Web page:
of Indira Gandhi without the charisma, the mass appeal or the
personality. His crooked sons held court at 5 Race Course Road
where such PMO flunkies as P V R K Prasad turned up to genuflect.
The CBI became an Andhra restaurant where a willing Vijaya Rama
Rao served up whatever Narasimha Rao desired.
Congressmen and the media were denied access to Rao. When the
great man did deign to grant an audience, he was always distant,
preoccupied and in a hurry. A coterie of Congress rejects from
various regimes surrounded the leader: B.P Maurya, M S Bitta
and Janardhan Poojary.
It is significant that Narasimha Rao's was the first PMO to be
widely regarded as riddled with corruption. Even during the worst
excesses of the Rajiv Gandhi era, the corruption was said to be
located at the prime minister's house (where Satish Sharma and
assorted aides sat) and not at the office where nobody questioned
the integrity of Gopi Arora, Sarla Grewal, Montek Singh Ahluwalia,
or G Parthasarathy.
But in the Rao era, corruption began at the PMO and the FIPB.
Only the very naive believe that Sukh Ram could have made this
kind of money without the connivance of the PMO. Perhaps Rao was
not in on it; but there is no denying that he looked the other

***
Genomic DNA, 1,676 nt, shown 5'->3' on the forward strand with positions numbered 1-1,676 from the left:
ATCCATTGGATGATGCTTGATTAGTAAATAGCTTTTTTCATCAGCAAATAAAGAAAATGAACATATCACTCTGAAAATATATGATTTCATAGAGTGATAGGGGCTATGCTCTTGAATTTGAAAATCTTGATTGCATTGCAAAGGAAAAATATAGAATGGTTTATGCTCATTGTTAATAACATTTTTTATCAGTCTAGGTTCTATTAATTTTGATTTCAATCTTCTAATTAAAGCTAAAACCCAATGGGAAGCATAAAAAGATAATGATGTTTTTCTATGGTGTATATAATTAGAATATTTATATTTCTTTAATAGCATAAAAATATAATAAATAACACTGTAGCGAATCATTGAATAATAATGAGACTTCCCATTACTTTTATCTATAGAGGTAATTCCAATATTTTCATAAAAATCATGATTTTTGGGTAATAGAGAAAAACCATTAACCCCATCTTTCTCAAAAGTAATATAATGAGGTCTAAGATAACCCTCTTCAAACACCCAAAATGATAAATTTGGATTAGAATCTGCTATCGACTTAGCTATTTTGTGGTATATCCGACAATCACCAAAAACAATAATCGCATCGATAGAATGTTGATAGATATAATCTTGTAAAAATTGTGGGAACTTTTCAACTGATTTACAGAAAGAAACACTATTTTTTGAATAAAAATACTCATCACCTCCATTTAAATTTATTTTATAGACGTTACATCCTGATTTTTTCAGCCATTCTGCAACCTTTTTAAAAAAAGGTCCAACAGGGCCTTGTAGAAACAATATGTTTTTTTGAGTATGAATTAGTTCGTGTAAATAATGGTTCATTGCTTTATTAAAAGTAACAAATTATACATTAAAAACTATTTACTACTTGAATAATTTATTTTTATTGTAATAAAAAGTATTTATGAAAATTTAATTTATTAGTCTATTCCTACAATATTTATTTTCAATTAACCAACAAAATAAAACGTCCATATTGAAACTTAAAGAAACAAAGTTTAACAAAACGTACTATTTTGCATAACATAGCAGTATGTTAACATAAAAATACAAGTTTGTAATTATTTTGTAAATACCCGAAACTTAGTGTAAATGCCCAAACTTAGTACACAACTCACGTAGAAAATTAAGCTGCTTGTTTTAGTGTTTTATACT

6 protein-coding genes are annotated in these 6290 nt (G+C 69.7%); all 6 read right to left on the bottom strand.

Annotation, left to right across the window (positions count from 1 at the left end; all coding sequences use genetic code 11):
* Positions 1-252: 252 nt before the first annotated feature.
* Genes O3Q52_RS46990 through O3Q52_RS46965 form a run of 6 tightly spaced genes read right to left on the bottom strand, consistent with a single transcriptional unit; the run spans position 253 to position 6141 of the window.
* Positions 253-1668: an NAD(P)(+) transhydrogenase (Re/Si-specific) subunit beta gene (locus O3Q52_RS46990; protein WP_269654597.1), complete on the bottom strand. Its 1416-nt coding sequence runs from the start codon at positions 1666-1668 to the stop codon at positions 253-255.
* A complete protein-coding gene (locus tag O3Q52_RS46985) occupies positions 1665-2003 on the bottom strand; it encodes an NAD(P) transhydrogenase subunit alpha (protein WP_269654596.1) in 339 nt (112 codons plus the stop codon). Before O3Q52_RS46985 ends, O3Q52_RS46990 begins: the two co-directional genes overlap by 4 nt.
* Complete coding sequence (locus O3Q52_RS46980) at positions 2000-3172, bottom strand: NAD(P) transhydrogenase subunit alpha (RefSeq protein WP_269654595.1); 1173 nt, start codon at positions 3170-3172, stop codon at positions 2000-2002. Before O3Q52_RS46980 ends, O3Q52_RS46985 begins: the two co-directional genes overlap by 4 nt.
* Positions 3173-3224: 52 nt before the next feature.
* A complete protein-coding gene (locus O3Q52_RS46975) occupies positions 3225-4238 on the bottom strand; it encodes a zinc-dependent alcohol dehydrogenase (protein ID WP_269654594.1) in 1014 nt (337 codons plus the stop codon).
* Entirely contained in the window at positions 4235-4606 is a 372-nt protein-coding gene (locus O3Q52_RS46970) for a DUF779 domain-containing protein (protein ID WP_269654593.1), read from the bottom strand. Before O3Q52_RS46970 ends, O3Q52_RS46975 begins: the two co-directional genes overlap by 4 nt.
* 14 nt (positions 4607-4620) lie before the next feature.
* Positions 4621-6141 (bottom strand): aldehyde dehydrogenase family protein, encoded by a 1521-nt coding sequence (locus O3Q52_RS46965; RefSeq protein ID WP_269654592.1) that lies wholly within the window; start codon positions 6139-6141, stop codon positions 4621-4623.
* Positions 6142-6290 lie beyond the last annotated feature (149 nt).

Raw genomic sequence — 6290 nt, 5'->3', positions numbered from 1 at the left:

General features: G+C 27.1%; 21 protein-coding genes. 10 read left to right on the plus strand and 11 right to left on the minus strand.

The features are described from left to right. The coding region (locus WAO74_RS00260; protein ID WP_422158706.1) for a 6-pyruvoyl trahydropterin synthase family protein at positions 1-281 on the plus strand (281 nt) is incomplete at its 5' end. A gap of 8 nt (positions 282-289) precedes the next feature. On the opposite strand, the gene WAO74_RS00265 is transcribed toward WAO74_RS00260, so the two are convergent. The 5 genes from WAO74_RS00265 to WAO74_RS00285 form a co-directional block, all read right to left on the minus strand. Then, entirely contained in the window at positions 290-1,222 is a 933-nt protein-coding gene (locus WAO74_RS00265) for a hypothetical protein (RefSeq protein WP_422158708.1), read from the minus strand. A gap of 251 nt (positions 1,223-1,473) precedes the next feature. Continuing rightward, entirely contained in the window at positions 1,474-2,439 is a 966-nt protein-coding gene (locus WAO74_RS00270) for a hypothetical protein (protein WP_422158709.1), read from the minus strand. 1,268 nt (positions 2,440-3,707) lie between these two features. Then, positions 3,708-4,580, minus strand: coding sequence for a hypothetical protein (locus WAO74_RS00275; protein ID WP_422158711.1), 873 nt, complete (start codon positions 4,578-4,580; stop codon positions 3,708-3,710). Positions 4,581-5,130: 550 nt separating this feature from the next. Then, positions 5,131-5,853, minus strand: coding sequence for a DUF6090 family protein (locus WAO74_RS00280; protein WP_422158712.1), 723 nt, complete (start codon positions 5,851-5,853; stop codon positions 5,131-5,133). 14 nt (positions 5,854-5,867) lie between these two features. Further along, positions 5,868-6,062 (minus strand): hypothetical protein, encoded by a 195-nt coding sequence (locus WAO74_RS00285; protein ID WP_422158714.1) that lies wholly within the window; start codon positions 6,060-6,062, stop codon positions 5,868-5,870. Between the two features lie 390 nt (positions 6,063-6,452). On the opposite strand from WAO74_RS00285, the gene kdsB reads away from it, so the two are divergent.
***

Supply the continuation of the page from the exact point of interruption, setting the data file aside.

way when his civil servants made money.
The corruption and the aloofness were accompanied by growing insincerity.
He kept promising Sharad Pawar that he would be his successor
while working to undermine him. He told a young minister that
he was the future of the Congress while simultaneously instructing
Vijaya Rama Rao to embroil him in CBI cases.
By the time hawala came around, the gulf between Rao's perception
of himself and the way in which the country saw him was staggering.
The prime minister genuinely believed that he would be hailed
as a crusader against corruption. The people of India saw him
as a crook who was ready to sacrifice everybody else to save his
It is sad because it could all have been so different. In a political
scene that is so dismally bereft of any talent Rao still towers
over most of his contemporaries. A man of stature and one of the
best prime ministers in recent memory now finds that India has
no use for him.
Alas, he has only himself to blame.